Tokyo: Sharp Corp. said Thursday it would book a $5.6 billion annual net loss as it undergoes a painful restructuring, underscoring the increasingly bleak outlook for Japan’s hard-hit electronics sector.
Sharp’s whopping loss forecast, nearly double earlier expectations, came a day after rival Panasonic warned it would post a whopping $9.6 billion loss in the year to March, reversing a previous vow to squeeze out a profit.
Only PlayStation maker Sony offered a glimmer of hope, saying Thursday that it shrunk its first-half net loss while keeping its pledge to return to profitability this year, after four years in the red.
The trio, which have announced massive corporate overhauls that included tens of thousands of jobs cuts, have seen their credit ratings downgraded and share prices plunge as they struggle to turn profitable.
A key challenge is the once-stable television businesses which has seen South Korean and Taiwanese rivals jump into the fight for global domination, with falling prices and razor-thin profit margins hurting results.
Japanese firms have been unable to keep pace with competition from the likes of Apple and South Korea’s Samsung Electronics, which have set the pace in the lucrative global smartphone market.
Samsung recently posted a record third-quarter profit of nearly $6.0 billion, powered by strong sales of its Galaxy smartphones and display panels.
Last year’s quake-tsunami disaster have added to the woes of companies facing a progressively worsening situation in recent years, while weak demand in Europe, a key market for everything from Japanese televisions and mobile phones to vehicles and electronics parts, has also dented balance sheets.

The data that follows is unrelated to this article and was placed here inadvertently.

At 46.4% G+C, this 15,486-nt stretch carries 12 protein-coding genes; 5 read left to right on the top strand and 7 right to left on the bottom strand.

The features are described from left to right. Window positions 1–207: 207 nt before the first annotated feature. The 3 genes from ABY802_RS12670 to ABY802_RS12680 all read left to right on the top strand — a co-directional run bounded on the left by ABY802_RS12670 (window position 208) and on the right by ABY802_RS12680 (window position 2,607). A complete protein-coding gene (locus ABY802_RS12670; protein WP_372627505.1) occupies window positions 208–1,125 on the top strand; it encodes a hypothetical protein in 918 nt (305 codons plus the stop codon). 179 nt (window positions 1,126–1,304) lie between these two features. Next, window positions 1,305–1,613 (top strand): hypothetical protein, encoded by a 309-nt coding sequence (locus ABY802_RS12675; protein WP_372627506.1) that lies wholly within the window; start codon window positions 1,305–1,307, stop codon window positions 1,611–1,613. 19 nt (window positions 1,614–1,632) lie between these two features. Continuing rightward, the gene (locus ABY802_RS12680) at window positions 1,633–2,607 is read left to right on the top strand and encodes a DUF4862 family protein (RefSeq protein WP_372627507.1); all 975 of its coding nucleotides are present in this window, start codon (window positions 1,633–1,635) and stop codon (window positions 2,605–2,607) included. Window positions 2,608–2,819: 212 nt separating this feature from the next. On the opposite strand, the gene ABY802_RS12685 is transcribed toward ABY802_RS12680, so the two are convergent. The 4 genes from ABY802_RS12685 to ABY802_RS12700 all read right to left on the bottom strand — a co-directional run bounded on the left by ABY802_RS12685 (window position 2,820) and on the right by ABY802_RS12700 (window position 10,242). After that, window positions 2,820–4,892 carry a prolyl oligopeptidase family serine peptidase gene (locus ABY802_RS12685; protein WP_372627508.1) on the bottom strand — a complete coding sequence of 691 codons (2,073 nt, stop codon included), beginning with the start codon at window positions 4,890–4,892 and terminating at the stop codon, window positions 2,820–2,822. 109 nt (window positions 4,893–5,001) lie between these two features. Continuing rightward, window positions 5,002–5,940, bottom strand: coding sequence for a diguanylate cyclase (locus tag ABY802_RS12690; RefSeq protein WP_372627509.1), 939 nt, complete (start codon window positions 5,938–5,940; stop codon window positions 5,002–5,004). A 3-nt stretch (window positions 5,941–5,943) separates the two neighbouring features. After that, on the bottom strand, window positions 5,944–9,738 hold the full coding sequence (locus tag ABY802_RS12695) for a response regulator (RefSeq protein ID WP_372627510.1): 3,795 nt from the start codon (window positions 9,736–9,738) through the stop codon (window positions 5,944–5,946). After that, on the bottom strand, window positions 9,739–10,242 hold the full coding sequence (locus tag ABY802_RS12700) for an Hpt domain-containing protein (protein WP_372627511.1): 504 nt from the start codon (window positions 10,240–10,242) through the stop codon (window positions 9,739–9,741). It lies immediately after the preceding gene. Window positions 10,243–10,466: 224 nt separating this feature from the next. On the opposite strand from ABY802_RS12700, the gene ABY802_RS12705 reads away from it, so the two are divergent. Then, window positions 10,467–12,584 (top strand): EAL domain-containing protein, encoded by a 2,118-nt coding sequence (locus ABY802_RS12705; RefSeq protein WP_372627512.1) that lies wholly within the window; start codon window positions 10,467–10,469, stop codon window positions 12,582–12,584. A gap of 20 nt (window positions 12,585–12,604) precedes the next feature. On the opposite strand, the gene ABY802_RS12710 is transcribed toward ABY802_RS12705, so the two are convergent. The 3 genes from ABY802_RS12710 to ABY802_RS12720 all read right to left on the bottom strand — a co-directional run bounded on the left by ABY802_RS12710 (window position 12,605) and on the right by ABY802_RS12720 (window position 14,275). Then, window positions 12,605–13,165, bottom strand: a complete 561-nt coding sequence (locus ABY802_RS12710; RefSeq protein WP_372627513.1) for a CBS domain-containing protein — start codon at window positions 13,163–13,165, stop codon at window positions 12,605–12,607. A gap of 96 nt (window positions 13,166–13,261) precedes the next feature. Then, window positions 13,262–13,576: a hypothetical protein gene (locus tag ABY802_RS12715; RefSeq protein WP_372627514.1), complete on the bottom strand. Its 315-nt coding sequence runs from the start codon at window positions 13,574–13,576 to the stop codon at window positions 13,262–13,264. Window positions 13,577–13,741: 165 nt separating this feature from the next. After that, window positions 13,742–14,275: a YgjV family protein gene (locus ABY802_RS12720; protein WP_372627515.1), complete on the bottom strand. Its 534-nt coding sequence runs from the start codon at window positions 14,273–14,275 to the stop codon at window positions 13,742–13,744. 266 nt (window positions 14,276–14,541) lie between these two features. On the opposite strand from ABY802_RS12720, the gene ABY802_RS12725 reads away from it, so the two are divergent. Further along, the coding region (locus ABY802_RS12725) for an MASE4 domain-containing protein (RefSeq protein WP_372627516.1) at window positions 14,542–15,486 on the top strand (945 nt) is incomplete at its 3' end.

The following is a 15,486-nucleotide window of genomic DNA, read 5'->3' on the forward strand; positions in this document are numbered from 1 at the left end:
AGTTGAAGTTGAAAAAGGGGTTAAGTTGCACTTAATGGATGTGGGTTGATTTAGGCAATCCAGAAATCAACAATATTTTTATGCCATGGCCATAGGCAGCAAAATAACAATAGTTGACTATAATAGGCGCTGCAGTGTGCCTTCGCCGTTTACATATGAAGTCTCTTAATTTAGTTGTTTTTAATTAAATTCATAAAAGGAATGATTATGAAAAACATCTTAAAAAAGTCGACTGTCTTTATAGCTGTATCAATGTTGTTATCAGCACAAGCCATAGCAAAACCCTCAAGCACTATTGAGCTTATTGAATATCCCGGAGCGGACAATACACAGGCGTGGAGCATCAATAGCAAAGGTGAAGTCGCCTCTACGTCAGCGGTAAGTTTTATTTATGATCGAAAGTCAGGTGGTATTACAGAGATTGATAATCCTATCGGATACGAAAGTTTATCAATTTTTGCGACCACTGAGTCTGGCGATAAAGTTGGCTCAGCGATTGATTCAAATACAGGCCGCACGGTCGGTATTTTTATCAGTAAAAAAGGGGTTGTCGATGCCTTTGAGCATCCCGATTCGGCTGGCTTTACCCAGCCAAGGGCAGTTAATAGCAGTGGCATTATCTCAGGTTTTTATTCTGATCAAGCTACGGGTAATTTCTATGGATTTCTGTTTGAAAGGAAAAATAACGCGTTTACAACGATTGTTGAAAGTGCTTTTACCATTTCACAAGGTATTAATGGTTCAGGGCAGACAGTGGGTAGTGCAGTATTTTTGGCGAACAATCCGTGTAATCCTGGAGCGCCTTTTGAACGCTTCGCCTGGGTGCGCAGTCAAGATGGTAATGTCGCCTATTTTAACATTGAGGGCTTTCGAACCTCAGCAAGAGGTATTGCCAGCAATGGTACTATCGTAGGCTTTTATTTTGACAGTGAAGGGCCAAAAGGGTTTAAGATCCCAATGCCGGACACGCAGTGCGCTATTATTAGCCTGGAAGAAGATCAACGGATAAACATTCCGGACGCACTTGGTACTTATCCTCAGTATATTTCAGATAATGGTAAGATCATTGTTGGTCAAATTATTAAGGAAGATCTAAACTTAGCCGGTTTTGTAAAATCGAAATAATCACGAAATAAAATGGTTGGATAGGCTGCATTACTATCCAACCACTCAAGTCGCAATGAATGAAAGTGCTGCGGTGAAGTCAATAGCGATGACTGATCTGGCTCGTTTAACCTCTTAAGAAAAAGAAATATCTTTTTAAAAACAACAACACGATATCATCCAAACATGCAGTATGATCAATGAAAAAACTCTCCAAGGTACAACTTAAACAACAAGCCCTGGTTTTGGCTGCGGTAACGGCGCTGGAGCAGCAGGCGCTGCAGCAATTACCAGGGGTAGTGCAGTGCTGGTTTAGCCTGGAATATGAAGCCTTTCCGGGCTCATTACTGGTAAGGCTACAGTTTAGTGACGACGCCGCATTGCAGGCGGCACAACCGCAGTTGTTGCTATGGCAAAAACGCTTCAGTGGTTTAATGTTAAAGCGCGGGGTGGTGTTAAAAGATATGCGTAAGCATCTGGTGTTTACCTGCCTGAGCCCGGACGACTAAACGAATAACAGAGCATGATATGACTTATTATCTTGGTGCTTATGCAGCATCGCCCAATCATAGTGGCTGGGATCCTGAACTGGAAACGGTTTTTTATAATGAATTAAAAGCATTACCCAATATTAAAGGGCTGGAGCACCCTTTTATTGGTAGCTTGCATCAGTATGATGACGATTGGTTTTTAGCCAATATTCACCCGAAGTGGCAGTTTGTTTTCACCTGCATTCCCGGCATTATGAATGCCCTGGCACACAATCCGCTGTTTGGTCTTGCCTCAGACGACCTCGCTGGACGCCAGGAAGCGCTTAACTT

On Thursday, Sharp pointed to another unwanted problem unique to Japan’s manufacturers, from carmakers to TV suppliers: a diplomatic spat with China over a disputed East China Sea island chain.
The row sparked a tumble in demand among Chinese consumers for Japan-branded exports as Tokyo nationalised the archipelago in mid-September, enraging Beijing.
“Our business environment continued to be severe, due to drastic price drops of products and devices, production delay of new small- and medium-size (liquid crystal displays)… and a worse-than-expected drop in sales of LCD TVs in Japan and China,” Sharp said.
“Sales of LCD TVs fell drastically… This was due mainly to decreased demand in Japan and a drop in sales in China caused by deteriorating Japan-China relations,” it said in a statement.
Adding to the pain, Japanese manufacturers have been pounded by the strong yen, which makes their products pricier overseas and shrinks the value of firms’ repatriated foreign income.
Sharp said Thursday it would lose 450 billion yen in the fiscal year to March, dwarfing its previous prediction of a 250 billion yen shortfall.
It also cut its sales forecast to 2.46 trillion yen from 2.50 trillion yen, while saying it lost 387.58 billion in the first half of the current fiscal year to March, from a year-earlier loss of 39.82 billion yen.
Sharp is undergoing a painful restructuring in its efforts to return to profitability, promising thousands of job cuts while cutting wages for employees — from the factory floor to the executive boardroom — and selling real-estate to shore up its bleeding balance sheet.